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If your first thought on reading the title is, “Don’t call people names.”, you’re in the right boat. As Christians we’re called to love everyone and not call people names.
Who is a loser though? What do you think of when someone calls someone a loser? Most people think of someone who lacks talents our society finds appealing like excellence in sports. However, we know it is possible to lose in sports even though you have a superior team.
Ecclesiastes 9:11 “I realized another thing, that in this world fast runners do not always win the races, and the brave do not always win the battles. The wise do not always earn a living, intelligent people do not always get rich, and capable people do not always rise to high positions. Bad luck happens to everyone.” (GNT).
Sometimes people call unemployed people losers for instance. But that person might be wise, intelligent, and college educated. We see that error on a regular basis today. So the first thing to take in is,”Don’t listen to everyone valuing your worth! Even people whose opinions count highly to you can accidentally say something hurtful.” Remember that the determination of your value is what you’re worth, and God clearly shows us that because Jesus Christ saw it worthy of sacrificing His life for us, we know we have an incalculably high value. It is hard to not value someone else’s opinion, but it’s worthwhile to make it a habit not to overvalue them. For some people, anyone acting like a jerk to them can put them down. God bless the people with thicker skin though who can let that slide off. That’s why we need to rely on God, and provisions such as His full armor, to be able to do this effectively. [Read: Ephesians 6:10-20].
Occasionally we hear people assuming those who live with their parents are losers. But who is the bigger loser, the guy who lives with his parents, or the guy who spends half his paycheck in rent when he could be living with his parents and saving? There’s no problem with spending half or more of your paycheck in rent if you need to, but if you could be saving for yourself or helping the poor, its foolish. In the end each person has to exercise personal discretion given their immediate circumstances, but it is imprudent to judge either route harshly. Particularly when we don’t fully understand the surrounding circumstances that pertain to each decision.
It is possible to be lost in your sins now, but does that make you a loser? In consideration of eternity, only God knows for certain. Maybe some day God will draw you nearer to Him, and you’ll take up the privilege of getting your act together. We’re definitely winners in Jesus though, as we know we’ve already won the war eternally, despite losing battles from time to time.
I wanted to post this because labeling yourself a loser is as bad as a person who labels themselves bad at math, or any other such negative mindsets. It can become a self-fulfilling prophecy since the kid who says he’s bad at math won’t make serious attempts to learn, and the guy who labels themselves as a loser doesn’t try as hard as they should in areas where they may even have an aptitude to potentially excel. Don’t label yourself as a loser, and if you’ve held that mindset before let it go. We’re all winners in Christ. People who look like they’ve had bad results in the past doesn’t mean they are necessarily bad at those endeavors. Even the most talented people in the world have failed, in fact learning from our failures is pivotal for future growth. The key is that we learn from our failures and push forward with newly learned lessons. With Jesus, we have a better eternal future than even our best moments on life. I hesitate to say,”Think when you’ve been lucky in life” because its a euphemism and could make people laugh. Think of the best time you had on Earth, and know it will pale in comparison to every moment you’ll have in Heaven.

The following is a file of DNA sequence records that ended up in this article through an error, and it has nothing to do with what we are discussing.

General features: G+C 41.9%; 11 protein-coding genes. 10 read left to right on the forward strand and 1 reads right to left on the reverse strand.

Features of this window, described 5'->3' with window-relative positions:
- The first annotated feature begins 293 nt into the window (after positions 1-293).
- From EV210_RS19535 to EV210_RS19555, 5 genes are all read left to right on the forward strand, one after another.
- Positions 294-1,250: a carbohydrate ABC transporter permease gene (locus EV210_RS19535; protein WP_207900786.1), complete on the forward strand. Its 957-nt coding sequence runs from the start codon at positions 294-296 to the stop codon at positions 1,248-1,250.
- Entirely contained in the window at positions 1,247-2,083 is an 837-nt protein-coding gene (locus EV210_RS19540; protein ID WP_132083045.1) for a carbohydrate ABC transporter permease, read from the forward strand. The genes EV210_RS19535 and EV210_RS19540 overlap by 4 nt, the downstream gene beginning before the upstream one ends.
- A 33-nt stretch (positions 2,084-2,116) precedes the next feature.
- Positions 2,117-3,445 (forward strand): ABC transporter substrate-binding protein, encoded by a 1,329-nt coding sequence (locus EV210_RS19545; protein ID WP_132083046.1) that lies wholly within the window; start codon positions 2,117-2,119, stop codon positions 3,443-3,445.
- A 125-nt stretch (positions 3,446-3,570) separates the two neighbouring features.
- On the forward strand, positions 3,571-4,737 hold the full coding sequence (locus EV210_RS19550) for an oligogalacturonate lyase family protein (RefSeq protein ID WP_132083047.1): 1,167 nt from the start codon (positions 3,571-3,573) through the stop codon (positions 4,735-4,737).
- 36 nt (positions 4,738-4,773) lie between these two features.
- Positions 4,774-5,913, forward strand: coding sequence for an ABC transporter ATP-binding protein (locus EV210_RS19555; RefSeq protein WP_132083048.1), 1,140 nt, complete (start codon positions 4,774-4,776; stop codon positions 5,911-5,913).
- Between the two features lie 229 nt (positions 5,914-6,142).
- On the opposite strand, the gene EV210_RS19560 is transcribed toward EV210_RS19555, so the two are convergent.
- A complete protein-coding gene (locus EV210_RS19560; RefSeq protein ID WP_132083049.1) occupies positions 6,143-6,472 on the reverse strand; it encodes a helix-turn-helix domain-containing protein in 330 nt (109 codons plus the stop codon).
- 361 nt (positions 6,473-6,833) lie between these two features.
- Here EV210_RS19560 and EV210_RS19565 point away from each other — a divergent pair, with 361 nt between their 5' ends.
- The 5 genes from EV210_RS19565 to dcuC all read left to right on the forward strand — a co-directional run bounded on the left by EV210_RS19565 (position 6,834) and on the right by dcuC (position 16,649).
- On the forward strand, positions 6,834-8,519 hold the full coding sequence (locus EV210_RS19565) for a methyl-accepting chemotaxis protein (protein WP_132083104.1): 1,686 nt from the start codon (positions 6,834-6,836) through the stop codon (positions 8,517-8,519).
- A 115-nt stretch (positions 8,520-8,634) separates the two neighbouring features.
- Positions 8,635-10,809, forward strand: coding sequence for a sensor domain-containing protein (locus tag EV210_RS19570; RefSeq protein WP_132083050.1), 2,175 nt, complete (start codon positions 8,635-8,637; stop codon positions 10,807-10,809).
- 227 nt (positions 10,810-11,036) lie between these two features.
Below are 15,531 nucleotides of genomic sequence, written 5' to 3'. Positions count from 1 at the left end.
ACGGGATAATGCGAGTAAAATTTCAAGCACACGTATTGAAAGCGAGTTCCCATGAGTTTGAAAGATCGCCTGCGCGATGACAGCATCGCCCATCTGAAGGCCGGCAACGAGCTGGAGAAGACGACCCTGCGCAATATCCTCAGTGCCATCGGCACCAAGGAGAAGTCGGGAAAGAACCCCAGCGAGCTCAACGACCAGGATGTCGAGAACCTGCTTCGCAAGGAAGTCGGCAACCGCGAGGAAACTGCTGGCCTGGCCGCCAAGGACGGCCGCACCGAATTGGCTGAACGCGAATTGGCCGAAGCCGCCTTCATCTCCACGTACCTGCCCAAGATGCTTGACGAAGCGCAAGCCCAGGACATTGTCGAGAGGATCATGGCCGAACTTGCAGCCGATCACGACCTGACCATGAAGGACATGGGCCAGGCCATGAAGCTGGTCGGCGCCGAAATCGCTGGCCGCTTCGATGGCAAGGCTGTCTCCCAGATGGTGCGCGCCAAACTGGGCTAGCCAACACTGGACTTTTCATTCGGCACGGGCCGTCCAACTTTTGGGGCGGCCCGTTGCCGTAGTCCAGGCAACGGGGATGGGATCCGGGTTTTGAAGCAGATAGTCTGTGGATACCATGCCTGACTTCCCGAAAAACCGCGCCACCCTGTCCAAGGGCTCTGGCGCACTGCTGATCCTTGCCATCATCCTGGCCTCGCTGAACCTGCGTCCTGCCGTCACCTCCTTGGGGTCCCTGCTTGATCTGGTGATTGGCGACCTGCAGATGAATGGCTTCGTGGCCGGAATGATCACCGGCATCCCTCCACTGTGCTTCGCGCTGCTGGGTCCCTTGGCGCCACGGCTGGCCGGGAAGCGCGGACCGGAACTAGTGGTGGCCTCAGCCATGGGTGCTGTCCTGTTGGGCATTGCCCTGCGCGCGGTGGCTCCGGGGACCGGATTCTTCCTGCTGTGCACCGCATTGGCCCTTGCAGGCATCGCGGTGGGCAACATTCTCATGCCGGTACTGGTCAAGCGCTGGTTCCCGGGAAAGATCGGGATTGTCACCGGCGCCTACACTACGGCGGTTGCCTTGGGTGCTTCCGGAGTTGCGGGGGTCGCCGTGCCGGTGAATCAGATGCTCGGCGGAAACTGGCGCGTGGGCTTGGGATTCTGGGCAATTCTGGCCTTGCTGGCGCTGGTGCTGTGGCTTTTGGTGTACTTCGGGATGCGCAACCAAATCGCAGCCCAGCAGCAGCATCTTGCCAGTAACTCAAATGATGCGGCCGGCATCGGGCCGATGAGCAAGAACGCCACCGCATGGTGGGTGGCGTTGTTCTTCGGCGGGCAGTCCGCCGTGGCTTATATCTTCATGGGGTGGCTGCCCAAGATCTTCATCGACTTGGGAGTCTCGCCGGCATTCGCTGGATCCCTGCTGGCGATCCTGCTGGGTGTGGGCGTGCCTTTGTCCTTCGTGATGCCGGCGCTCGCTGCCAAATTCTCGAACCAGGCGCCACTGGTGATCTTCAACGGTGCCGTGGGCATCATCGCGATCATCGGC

The Bible says not to pray to anyone but God, and God has the final say. So luck is something mankind sees as results oriented outcome, but luck in itself doesn’t really exist. You can pray for someone to be lucky, but really what you’re doing is praying to God for good fortune and he’s translating for you. When I wish someone good luck, what I’m really wishing is that God shines his blessing on them. Now when you’re competing with other individuals, and your praying to win which makes them lose, I’m not sure how those prayers land to God. I think it is more important to pray for gain in non-competitive environments when your gain isn’t someone else’s loss. Praying for God to help you make the right decisions is also a good idea, as though choices may or may not materialize into the optimal results from our vantage point, but we can rest assured that we put our best foot forward.